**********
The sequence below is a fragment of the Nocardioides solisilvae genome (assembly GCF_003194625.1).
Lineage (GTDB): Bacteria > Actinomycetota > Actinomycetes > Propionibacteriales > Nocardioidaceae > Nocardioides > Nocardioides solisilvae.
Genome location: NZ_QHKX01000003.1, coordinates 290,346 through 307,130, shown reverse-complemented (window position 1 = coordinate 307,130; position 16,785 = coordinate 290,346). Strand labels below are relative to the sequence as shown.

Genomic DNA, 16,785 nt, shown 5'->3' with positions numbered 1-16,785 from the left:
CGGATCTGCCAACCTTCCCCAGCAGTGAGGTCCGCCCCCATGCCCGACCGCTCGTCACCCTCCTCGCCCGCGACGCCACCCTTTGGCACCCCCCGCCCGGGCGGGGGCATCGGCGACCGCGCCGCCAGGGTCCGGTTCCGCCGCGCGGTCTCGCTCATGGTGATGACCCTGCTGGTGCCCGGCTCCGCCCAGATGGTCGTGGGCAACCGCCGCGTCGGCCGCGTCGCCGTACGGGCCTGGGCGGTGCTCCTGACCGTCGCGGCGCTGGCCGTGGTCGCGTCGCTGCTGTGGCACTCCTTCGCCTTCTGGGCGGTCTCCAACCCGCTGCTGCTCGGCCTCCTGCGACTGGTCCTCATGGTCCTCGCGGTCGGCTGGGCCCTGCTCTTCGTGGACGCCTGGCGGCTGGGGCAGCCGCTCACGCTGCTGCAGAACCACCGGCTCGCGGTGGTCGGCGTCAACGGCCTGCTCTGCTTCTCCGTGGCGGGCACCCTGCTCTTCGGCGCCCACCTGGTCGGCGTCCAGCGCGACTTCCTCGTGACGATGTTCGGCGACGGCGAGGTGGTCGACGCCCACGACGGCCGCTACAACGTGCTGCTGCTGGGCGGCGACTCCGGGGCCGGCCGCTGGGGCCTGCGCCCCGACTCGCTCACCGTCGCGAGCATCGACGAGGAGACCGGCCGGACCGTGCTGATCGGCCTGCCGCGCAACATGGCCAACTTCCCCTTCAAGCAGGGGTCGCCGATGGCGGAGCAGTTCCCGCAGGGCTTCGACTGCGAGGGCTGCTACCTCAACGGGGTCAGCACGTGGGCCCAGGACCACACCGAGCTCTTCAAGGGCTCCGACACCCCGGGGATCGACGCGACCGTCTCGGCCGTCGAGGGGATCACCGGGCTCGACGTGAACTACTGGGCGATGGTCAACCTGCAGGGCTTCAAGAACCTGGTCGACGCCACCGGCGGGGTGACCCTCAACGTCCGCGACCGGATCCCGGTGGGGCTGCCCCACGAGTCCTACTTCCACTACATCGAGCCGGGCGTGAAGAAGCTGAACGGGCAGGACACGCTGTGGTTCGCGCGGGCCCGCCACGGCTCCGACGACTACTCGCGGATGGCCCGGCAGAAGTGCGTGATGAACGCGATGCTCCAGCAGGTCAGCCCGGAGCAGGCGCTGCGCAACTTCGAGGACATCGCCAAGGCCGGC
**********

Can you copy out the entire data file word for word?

The sequence below is a fragment of the Nocardioides solisilvae genome (assembly GCF_003194625.1).
Lineage (GTDB): Bacteria > Actinomycetota > Actinomycetes > Propionibacteriales > Nocardioidaceae > Nocardioides > Nocardioides solisilvae.
Genome location: NZ_QHKX01000003.1, coordinates 290,346 through 307,130, shown reverse-complemented (window position 1 = coordinate 307,130; position 16,785 = coordinate 290,346). Strand labels below are relative to the sequence as shown.

Genomic DNA, 16,785 nt, shown 5'->3' with positions numbered 1-16,785 from the left:
CGGATCTGCCAACCTTCCCCAGCAGTGAGGTCCGCCCCCATGCCCGACCGCTCGTCACCCTCCTCGCCCGCGACGCCACCCTTTGGCACCCCCCGCCCGGGCGGGGGCATCGGCGACCGCGCCGCCAGGGTCCGGTTCCGCCGCGCGGTCTCGCTCATGGTGATGACCCTGCTGGTGCCCGGCTCCGCCCAGATGGTCGTGGGCAACCGCCGCGTCGGCCGCGTCGCCGTACGGGCCTGGGCGGTGCTCCTGACCGTCGCGGCGCTGGCCGTGGTCGCGTCGCTGCTGTGGCACTCCTTCGCCTTCTGGGCGGTCTCCAACCCGCTGCTGCTCGGCCTCCTGCGACTGGTCCTCATGGTCCTCGCGGTCGGCTGGGCCCTGCTCTTCGTGGACGCCTGGCGGCTGGGGCAGCCGCTCACGCTGCTGCAGAACCACCGGCTCGCGGTGGTCGGCGTCAACGGCCTGCTCTGCTTCTCCGTGGCGGGCACCCTGCTCTTCGGCGCCCACCTGGTCGGCGTCCAGCGCGACTTCCTCGTGACGATGTTCGGCGACGGCGAGGTGGTCGACGCCCACGACGGCCGCTACAACGTGCTGCTGCTGGGCGGCGACTCCGGGGCCGGCCGCTGGGGCCTGCGCCCCGACTCGCTCACCGTCGCGAGCATCGACGAGGAGACCGGCCGGACCGTGCTGATCGGCCTGCCGCGCAACATGGCCAACTTCCCCTTCAAGCAGGGGTCGCCGATGGCGGAGCAGTTCCCGCAGGGCTTCGACTGCGAGGGCTGCTACCTCAACGGGGTCAGCACGTGGGCCCAGGACCACACCGAGCTCTTCAAGGGCTCCGACACCCCGGGGATCGACGCGACCGTCTCGGCCGTCGAGGGGATCACCGGGCTCGACGTGAACTACTGGGCGATGGTCAACCTGCAGGGCTTCAAGAACCTGGTCGACGCCACCGGCGGGGTGACCCTCAACGTCCGCGACCGGATCCCGGTGGGGCTGCCCCACGAGTCCTACTTCCACTACATCGAGCCGGGCGTGAAGAAGCTGAACGGGCAGGACACGCTGTGGTTCGCGCGGGCCCGCCACGGCTCCGACGACTACTCGCGGATGGCCCGGCAGAAGTGCGTGATGAACGCGATGCTCCAGCAGGTCAGCCCGGAGCAGGCGCTGCGCAACTTCGAGGACATCGCCAAGGCCGGC